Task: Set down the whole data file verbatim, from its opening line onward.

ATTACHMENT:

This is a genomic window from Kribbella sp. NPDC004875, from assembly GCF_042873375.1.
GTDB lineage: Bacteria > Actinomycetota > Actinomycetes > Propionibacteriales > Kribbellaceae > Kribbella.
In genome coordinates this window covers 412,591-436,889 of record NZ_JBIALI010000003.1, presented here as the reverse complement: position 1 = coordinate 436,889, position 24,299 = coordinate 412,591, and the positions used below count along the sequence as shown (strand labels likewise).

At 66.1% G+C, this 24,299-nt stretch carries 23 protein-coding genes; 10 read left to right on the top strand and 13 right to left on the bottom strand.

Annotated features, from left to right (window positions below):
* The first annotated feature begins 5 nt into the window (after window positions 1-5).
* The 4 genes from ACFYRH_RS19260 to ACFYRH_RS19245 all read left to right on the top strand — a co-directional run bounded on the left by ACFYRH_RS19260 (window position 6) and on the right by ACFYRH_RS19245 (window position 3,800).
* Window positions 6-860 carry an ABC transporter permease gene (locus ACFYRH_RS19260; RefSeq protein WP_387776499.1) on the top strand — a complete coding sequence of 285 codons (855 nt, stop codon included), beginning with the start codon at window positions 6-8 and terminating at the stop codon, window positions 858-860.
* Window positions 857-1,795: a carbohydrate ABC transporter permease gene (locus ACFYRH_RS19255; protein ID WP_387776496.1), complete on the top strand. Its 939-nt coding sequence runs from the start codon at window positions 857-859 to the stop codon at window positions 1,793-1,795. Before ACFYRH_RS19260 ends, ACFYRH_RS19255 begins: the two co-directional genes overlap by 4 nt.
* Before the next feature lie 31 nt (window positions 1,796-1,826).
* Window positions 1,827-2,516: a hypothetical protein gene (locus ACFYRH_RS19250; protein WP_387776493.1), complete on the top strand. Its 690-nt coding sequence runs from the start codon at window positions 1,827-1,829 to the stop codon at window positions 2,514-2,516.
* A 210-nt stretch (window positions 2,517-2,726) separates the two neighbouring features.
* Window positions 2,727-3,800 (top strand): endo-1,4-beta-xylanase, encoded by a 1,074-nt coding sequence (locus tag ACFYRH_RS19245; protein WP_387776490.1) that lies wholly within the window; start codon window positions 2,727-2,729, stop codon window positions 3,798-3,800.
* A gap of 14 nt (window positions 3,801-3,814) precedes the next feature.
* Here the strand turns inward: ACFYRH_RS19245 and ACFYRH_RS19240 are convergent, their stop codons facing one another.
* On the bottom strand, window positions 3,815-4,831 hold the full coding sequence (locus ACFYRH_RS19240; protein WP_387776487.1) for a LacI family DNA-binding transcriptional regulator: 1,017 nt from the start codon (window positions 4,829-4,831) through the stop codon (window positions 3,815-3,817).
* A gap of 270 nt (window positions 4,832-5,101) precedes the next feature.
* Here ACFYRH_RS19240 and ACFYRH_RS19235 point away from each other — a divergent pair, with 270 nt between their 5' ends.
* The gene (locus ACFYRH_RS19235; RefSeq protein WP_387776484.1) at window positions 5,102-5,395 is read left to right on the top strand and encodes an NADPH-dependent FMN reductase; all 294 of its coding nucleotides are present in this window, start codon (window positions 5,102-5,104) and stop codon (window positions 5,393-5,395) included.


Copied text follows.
This is a genomic window from Kribbella sp. NPDC004875, from assembly GCF_042873375.1.
GTDB lineage: Bacteria > Actinomycetota > Actinomycetes > Propionibacteriales > Kribbellaceae > Kribbella.
In genome coordinates this window covers 412,591-436,889 of record NZ_JBIALI010000003.1, presented here as the reverse complement: position 1 = coordinate 436,889, position 24,299 = coordinate 412,591, and the positions used below count along the sequence as shown (strand labels likewise).

At 66.1% G+C, this 24,299-nt stretch carries 23 protein-coding genes; 10 read left to right on the top strand and 13 right to left on the bottom strand.

Annotated features, from left to right (window positions below):
* The first annotated feature begins 5 nt into the window (after window positions 1-5).
* The 4 genes from ACFYRH_RS19260 to ACFYRH_RS19245 all read left to right on the top strand — a co-directional run bounded on the left by ACFYRH_RS19260 (window position 6) and on the right by ACFYRH_RS19245 (window position 3,800).
* Window positions 6-860 carry an ABC transporter permease gene (locus ACFYRH_RS19260; RefSeq protein WP_387776499.1) on the top strand — a complete coding sequence of 285 codons (855 nt, stop codon included), beginning with the start codon at window positions 6-8 and terminating at the stop codon, window positions 858-860.
* Window positions 857-1,795: a carbohydrate ABC transporter permease gene (locus ACFYRH_RS19255; protein ID WP_387776496.1), complete on the top strand. Its 939-nt coding sequence runs from the start codon at window positions 857-859 to the stop codon at window positions 1,793-1,795. Before ACFYRH_RS19260 ends, ACFYRH_RS19255 begins: the two co-directional genes overlap by 4 nt.
* Before the next feature lie 31 nt (window positions 1,796-1,826).
* Window positions 1,827-2,516: a hypothetical protein gene (locus ACFYRH_RS19250; protein WP_387776493.1), complete on the top strand. Its 690-nt coding sequence runs from the start codon at window positions 1,827-1,829 to the stop codon at window positions 2,514-2,516.
* A 210-nt stretch (window positions 2,517-2,726) separates the two neighbouring features.
* Window positions 2,727-3,800 (top strand): endo-1,4-beta-xylanase, encoded by a 1,074-nt coding sequence (locus tag ACFYRH_RS19245; protein WP_387776490.1) that lies wholly within the window; start codon window positions 2,727-2,729, stop codon window positions 3,798-3,800.
* A gap of 14 nt (window positions 3,801-3,814) precedes the next feature.
* Here the strand turns inward: ACFYRH_RS19245 and ACFYRH_RS19240 are convergent, their stop codons facing one another.
* On the bottom strand, window positions 3,815-4,831 hold the full coding sequence (locus ACFYRH_RS19240; protein WP_387776487.1) for a LacI family DNA-binding transcriptional regulator: 1,017 nt from the start codon (window positions 4,829-4,831) through the stop codon (window positions 3,815-3,817).
* A gap of 270 nt (window positions 4,832-5,101) precedes the next feature.
* Here ACFYRH_RS19240 and ACFYRH_RS19235 point away from each other — a divergent pair, with 270 nt between their 5' ends.
* The gene (locus ACFYRH_RS19235; RefSeq protein WP_387776484.1) at window positions 5,102-5,395 is read left to right on the top strand and encodes an NADPH-dependent FMN reductase; all 294 of its coding nucleotides are present in this window, start codon (window positions 5,102-5,104) and stop codon (window positions 5,393-5,395) included.